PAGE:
High50.com notes that Google and Apple’s major investments in the field are clear signs that the technology will be making its presence felt very soon.
It pinpoints ‘smart’ thermostats as one of the most likely manifestations of this technology to make an early breakthrough into the mainstream, especially as many big retailers are now stocking the products.
Among their main benefits are the ability to track changes in a household’s use of heating, and monitor how long it takes for it to heat up and cool down, the article says.
The next innovation is linking up a ‘smart thermostat’ with radiator valves which can be set to adjust the temperature in individual rooms, eliminating the single thermostat which simply adjusts it to the same level throughout a house.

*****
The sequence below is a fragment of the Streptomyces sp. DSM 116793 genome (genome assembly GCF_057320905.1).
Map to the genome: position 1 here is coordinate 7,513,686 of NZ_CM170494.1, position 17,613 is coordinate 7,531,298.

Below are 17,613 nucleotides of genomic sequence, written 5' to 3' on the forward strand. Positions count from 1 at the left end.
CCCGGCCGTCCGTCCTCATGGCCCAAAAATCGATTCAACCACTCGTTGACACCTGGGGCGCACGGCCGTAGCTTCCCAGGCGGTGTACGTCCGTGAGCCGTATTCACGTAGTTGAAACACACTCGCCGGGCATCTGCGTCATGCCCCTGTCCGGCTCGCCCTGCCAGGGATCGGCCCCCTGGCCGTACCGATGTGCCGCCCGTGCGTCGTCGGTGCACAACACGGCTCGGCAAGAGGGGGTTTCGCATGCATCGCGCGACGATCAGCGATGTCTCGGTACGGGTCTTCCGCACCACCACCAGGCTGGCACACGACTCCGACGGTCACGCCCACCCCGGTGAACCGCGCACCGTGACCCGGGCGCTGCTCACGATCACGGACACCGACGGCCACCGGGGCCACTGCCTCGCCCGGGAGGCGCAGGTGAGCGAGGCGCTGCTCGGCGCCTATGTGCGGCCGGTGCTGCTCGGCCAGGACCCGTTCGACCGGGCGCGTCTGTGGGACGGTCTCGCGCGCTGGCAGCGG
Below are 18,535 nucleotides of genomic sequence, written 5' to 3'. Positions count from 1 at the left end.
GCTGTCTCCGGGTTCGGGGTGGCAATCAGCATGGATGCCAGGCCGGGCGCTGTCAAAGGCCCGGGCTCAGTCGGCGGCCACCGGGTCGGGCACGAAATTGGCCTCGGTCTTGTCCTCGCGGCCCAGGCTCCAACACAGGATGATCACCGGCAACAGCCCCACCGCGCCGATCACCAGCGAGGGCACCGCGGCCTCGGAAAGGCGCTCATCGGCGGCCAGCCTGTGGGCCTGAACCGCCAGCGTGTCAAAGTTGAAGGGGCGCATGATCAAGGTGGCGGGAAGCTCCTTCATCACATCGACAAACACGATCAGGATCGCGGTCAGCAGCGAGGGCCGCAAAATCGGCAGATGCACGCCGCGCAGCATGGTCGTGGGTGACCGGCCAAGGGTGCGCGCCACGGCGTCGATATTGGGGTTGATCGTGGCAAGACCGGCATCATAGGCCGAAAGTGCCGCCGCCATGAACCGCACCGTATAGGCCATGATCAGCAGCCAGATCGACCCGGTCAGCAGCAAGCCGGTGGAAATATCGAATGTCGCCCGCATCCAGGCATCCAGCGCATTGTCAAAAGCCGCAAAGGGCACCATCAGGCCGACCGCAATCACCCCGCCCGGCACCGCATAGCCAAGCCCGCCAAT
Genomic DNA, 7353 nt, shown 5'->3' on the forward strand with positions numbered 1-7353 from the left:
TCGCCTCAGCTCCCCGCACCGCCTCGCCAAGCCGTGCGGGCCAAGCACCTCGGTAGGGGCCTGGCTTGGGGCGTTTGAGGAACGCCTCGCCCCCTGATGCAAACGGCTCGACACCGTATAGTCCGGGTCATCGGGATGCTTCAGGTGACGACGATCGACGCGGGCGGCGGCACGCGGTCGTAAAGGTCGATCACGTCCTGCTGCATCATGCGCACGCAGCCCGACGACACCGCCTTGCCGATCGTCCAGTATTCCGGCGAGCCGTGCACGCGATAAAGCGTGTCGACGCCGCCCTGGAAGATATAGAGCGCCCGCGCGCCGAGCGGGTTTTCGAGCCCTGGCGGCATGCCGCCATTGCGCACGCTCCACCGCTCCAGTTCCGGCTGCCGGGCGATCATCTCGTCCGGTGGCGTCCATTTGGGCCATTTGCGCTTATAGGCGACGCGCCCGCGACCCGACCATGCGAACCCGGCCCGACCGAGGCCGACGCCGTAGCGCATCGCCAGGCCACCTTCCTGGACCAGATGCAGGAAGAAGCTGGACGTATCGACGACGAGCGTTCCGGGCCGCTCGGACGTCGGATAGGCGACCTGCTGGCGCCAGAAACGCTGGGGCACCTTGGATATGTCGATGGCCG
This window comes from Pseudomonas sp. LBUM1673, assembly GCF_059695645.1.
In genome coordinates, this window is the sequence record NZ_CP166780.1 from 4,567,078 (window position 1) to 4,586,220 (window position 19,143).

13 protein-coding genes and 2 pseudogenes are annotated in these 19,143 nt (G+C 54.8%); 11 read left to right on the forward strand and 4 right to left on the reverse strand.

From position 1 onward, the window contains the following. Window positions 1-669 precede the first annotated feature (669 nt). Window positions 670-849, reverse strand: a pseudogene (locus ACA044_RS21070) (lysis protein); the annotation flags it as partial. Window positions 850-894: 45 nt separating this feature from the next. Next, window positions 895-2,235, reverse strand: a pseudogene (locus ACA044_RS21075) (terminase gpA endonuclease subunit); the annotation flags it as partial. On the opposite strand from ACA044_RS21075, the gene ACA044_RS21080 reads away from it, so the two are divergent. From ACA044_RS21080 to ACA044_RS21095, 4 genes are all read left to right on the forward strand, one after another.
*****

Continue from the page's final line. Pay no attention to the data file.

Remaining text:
On a wider level, says the article: “The principles of smart heating and lighting can be applied to bigger systems, such as the National Grid, making them more efficient.”
The implication of this is that, by being able to predict fluctuations in demand even more accurately than at present, power companies will become much more successful in ensuring that everyone has the power they want when it’s needed, it concludes.